Monday, July 13, 2015

The Vintage Catholic Housewife

I have just updated this Organic Mothering blog with a new image of the Madonna and Child, which features the Proverbs 31:18 verse, Her lamp shall not be put out in the night. I have also changed the subtitle to the vintage catholic housewife. In general, a new look is always refreshing. In particular, I have decided to pull together the various themes of this blog and focus in on the time period from the 1920s, up till about 1965.

While no era in history is perfect, there are certain distinguishing features of those decades which I think are desirable and applicable to contemporary life. Might I even say, profoundly inspirational. We can never go back to those bygone days, and in many respects we would not wish to. Yet history exists for us to learn from, does it not? That's what we always heard in school, and that's one area where the truth has been told.

I chose the 1920s as the starting point, because this decade is seen by historians as the beginning of our Modern America. While there is much that is appealing in prior eras, such as in Laura Ingalls Wilder's Little House on the Prairie days, the 1920s and forward are accessible in a way that earlier times are not. I closed the timetable with 1965, because that was the last year of the Second Vatican Council, after which the Church was plunged into a confusion and disarray from which she has not fully recovered. It's also before certain radical components of feminism spun into full throttle.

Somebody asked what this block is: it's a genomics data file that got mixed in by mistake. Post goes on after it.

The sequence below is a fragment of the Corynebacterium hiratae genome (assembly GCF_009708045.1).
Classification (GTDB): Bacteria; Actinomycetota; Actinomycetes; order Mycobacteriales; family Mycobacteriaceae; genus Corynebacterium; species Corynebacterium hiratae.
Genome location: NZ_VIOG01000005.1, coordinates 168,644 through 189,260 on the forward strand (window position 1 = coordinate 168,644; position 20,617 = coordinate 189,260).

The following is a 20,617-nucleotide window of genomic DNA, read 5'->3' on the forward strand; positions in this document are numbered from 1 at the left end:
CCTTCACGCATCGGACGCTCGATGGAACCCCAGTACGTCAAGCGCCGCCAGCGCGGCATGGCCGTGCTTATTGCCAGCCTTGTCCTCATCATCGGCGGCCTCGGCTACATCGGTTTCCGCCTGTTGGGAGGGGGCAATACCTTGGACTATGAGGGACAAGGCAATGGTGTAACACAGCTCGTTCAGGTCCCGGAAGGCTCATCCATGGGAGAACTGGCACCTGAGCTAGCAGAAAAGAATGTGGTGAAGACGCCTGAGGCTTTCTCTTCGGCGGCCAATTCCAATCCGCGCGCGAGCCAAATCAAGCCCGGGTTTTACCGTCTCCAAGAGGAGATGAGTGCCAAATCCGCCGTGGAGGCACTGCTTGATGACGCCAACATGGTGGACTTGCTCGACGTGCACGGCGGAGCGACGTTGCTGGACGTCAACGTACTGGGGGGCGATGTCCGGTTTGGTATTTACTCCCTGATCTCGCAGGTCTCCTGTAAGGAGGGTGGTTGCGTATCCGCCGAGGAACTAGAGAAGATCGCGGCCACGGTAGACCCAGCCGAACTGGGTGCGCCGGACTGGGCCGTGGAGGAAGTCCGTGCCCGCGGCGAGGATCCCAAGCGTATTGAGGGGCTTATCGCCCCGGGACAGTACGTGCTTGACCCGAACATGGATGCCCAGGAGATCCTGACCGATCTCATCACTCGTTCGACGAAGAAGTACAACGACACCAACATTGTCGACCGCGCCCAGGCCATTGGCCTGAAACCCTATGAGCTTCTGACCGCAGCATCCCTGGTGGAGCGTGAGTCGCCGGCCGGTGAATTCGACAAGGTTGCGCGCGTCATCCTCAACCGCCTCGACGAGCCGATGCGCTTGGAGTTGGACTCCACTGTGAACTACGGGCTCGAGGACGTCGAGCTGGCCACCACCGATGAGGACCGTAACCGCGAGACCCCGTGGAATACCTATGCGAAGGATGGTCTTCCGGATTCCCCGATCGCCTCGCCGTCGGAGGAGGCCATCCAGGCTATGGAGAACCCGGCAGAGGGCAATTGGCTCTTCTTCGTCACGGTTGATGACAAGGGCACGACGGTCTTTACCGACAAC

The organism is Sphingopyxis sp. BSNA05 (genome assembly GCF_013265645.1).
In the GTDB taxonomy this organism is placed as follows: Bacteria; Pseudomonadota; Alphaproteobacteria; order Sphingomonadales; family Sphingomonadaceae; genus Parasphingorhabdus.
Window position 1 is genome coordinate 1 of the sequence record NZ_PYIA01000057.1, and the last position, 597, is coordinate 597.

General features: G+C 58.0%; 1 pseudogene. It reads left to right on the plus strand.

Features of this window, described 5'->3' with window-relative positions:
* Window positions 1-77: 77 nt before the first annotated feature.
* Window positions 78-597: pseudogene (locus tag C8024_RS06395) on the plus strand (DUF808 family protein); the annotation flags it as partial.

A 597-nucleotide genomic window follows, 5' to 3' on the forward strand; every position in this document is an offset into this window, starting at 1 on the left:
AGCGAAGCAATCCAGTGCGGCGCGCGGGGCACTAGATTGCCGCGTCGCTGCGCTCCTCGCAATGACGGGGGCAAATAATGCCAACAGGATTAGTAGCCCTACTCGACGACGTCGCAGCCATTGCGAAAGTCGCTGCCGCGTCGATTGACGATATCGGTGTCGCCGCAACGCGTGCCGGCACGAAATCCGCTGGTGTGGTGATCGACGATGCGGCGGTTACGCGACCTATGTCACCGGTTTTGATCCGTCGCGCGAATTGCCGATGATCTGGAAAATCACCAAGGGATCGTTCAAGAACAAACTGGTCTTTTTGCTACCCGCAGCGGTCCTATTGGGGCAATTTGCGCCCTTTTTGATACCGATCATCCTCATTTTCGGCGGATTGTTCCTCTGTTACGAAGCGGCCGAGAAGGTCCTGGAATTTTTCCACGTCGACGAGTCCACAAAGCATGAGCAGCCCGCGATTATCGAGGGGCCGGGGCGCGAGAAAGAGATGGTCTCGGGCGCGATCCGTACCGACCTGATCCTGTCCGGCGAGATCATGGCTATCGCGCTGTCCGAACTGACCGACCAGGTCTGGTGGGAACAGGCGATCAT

But why on earth, you may be wondering, did I choose to use the word housewife? Well, it works better with the word vintage, for one. And it's kind of fun at this point in Post Modern America to use such an old-fashioned term. Homemaker is truly more lovely and accurate, but if I'm going to get into a certain mindset, I think it's advantageous to use the terms that conjure those retro images in the imagination.

I think that those traditional ways of living and worshiping from 1920s to early 1960s America were much inspired by French Catholics, so do not despair that I am taking leave of la joie de vivre. Far from it. I believe it will all come together most nicely. So welcome to my vintage Catholic housewife bubble!


  1. This is a fantastic article. Very objective and critical. I love it

    1. Thank you for reading and for the lovely compliment!


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